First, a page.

In Spies in Disguise, Tom Holland plays an orphaned teen armed with a fistful of gadgets. He’s awkward, but enthusiastic. His heroism is motivated by a tragic backstory. In short, he’s Spider-Man without all the web-slinging. While the actor may have found himself as Hollywood’s new go-to nerdy youth (he’ll play another in Pixar’s Onward, released next year), this kind of familiarity is all part of Blue Sky Studios’ larger game plan. The animation outfit – now absorbed into Disney – has been churning out films that have been exclusively colourful, cheery, and safe. That includes four Ice Ages, two Rios, and one film where John Cena voices a gentle-hearted bull. Spies in Disguise is no different.
In this espionage-themed caper – a kind of cross between James Bond and Honey, I Shrunk the Kids – Holland is paired with Will Smith in full hero mode. Smith plays Lance Sterling, a super-spy so beloved by his colleagues that he can’t walk into work without hearing a chorus of cheers. Directors Troy Quane and Nick Bruno surround the character with all the trademarks of the genre. There are slick opening titles, a showdown with the yakuza, and an action sequence set in a five-star Mexico resort.
When Lance is accused of a crime he didn’t commit, he looks to an unexpected source for help – Walter, a Q-like gadget inventor whose belief in non-violence hasn’t made him popular with the rest of the bureau. “You can do more by bringing people together than blowing them up,” he preaches.
Spies in Disguise dedicates a surprising amount of its running time to debates on pacificism versus militarism. Lance and Walter clash because the former is a “take-no-prisoners” 007 type and the latter prefers hugs, glitter, and kittens as a way to disarm enemies. “Evil doesn’t care that you’re nice,” Lance snaps back. Ultimately, it’d be foolish to apply any of this to real-world geopolitical discourse, since the metaphors are vague and ultimately drowned out by the flashy set pieces. But it’s always refreshing to see a family film at least try to start a conversation, even if doesn’t have the nerve to finish it.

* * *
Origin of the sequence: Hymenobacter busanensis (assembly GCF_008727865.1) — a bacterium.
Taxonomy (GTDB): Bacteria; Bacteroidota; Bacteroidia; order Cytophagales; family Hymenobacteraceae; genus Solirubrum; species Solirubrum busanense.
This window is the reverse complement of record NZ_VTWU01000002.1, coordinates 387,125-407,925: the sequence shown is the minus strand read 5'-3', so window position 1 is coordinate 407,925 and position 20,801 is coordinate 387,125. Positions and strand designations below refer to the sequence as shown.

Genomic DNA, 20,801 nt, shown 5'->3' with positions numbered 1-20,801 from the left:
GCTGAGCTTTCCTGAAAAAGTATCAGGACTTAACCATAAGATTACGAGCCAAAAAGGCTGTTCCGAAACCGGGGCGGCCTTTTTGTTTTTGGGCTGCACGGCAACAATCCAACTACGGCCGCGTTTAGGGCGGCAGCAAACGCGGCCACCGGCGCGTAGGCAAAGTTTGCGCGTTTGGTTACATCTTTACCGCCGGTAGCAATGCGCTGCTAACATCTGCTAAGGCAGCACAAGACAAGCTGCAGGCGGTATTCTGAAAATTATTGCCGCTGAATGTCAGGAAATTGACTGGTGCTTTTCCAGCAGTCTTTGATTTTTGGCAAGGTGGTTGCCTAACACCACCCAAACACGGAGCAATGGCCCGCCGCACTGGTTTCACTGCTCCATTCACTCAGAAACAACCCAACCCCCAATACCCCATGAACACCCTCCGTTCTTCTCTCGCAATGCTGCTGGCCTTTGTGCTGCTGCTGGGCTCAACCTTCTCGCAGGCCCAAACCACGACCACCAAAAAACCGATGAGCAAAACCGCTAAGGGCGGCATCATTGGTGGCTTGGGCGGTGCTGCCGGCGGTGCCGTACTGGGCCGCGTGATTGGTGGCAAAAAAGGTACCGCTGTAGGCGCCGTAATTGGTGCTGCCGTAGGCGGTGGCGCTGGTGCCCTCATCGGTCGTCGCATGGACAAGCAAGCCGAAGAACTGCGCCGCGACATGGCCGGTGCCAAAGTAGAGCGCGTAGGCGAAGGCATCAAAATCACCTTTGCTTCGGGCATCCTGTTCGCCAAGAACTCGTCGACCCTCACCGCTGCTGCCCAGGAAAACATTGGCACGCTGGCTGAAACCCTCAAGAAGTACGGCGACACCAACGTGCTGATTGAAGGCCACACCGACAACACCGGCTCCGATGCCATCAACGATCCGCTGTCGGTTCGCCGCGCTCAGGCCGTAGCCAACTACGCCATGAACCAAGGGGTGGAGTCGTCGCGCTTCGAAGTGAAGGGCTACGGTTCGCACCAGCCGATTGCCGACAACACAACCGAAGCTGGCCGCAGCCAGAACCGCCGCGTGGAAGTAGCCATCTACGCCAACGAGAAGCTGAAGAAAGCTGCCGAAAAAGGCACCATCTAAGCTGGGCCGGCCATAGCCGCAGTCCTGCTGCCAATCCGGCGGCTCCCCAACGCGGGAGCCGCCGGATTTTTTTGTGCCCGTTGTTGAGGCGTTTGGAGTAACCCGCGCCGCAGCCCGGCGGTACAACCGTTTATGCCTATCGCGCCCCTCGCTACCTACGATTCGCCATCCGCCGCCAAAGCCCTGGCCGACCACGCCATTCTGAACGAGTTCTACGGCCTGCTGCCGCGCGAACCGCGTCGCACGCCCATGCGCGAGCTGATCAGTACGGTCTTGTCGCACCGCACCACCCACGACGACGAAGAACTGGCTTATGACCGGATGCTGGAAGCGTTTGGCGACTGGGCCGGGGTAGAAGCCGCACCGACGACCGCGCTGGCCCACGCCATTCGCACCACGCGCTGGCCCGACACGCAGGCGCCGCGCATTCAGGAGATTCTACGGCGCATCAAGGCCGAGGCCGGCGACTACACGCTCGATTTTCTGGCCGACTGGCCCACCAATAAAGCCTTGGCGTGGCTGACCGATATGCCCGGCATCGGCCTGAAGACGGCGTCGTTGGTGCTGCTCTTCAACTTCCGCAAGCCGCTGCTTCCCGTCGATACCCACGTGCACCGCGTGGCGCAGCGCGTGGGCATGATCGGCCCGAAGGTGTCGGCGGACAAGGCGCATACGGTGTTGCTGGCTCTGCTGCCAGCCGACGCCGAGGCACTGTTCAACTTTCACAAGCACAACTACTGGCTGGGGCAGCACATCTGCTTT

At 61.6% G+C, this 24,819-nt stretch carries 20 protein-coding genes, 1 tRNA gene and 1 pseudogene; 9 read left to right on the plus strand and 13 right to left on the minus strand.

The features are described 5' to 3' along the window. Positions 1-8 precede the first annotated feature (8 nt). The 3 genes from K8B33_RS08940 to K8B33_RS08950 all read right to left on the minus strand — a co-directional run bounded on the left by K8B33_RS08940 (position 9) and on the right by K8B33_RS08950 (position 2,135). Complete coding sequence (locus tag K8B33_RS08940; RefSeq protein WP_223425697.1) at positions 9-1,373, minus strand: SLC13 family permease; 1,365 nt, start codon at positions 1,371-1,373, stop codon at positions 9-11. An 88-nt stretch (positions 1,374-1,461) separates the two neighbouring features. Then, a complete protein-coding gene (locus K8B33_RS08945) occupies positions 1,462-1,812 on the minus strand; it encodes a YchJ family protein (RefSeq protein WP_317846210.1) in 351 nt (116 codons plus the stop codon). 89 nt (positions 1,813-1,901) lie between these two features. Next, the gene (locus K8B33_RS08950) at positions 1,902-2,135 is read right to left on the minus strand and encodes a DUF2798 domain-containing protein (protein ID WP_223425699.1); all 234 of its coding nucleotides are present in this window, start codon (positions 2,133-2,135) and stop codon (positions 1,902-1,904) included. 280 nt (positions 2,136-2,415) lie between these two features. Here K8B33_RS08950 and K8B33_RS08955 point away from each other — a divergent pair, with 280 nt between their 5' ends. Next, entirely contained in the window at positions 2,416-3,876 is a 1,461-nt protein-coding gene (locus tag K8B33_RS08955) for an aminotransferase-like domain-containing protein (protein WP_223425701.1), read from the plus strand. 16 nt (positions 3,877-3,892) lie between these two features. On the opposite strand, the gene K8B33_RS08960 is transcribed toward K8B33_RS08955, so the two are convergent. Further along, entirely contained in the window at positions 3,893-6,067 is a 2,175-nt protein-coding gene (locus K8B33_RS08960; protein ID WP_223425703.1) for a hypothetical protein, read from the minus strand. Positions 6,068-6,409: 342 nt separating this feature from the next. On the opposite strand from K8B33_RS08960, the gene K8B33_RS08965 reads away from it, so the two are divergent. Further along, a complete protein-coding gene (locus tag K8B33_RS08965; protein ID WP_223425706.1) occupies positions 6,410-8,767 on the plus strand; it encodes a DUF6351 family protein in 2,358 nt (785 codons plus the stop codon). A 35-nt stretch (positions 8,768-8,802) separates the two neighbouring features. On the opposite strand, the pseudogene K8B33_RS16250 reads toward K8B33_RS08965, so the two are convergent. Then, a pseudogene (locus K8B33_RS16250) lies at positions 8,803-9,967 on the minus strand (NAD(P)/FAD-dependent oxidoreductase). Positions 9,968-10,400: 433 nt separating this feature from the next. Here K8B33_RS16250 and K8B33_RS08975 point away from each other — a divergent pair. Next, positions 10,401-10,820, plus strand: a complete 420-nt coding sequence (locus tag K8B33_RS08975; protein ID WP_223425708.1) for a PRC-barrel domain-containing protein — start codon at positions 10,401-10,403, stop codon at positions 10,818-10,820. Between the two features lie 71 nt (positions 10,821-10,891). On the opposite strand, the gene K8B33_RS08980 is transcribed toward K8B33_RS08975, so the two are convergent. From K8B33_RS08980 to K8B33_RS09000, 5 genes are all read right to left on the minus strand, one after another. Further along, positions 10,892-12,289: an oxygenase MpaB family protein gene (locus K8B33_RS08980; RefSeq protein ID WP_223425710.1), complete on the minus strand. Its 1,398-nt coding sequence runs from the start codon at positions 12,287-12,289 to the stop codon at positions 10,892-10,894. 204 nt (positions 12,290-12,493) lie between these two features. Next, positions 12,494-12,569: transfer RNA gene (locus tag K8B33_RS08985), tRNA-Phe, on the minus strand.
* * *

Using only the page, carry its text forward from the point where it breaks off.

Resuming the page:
And then there are the pigeons. One of Walter’s inventions is a formula for “biodynamic concealment”, which would help spies do their work entirely undetected. He’s been testing it on his own pet pigeon, but Lance accidentally ingests the results and transforms into a tiny, now-furious bird. It’s a cute idea that offers plenty of opportunity for slapstick humour, especially when Lance attracts his own flock of feathered misfits – all with no idea of what personal space means.
Holland and Smith make for an appealing duo (one is nervous and eager, the other is confident and cynical), while the rest of the characters are fairly well fleshed out. Ben Mendelsohn might be on villain auto-drive, but he’s still sinisterly effective. Rashida Jones appears as an exasperated internal affairs agent, with Karen Gillan and DJ Khaled as her sprightly tech team. Spies in Disguise might play it safe, but at least it’s not cutting corners.
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